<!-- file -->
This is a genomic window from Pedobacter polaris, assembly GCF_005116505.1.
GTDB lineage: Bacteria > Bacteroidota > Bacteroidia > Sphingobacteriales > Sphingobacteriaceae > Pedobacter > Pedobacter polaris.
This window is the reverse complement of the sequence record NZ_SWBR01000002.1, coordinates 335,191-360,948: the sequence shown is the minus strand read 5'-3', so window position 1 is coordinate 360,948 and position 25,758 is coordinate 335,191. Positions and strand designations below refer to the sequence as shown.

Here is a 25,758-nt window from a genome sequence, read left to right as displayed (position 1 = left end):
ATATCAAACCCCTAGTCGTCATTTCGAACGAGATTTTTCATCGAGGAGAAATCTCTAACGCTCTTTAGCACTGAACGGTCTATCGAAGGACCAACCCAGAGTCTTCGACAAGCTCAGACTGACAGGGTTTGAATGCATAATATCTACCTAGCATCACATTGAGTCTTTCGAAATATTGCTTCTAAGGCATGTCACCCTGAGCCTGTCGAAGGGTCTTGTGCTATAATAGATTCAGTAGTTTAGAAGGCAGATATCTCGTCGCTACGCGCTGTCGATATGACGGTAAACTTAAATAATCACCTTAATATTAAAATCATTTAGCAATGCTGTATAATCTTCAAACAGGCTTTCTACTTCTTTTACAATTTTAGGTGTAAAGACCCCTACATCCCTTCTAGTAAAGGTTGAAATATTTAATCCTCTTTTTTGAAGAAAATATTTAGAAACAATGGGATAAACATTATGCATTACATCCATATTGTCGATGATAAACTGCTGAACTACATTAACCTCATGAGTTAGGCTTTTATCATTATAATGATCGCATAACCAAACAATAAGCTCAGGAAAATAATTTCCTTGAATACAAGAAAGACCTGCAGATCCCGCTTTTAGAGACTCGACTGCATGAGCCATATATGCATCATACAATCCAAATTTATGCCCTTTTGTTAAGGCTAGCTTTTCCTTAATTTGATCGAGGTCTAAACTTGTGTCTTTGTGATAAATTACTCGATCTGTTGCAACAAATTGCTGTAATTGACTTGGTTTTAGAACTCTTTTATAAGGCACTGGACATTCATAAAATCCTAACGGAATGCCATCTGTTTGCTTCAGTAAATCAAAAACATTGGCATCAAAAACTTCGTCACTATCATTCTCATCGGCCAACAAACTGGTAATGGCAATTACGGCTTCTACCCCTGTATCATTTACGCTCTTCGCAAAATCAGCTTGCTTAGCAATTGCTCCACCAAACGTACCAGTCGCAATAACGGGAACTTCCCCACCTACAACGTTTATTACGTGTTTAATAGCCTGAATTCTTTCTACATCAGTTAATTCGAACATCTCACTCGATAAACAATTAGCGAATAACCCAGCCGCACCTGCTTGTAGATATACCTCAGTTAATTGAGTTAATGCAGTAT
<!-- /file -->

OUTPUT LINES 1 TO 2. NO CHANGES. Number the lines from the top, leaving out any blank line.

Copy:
This is a genomic window from Pedobacter polaris, assembly GCF_005116505.1.
GTDB lineage: Bacteria > Bacteroidota > Bacteroidia > Sphingobacteriales > Sphingobacteriaceae > Pedobacter > Pedobacter polaris.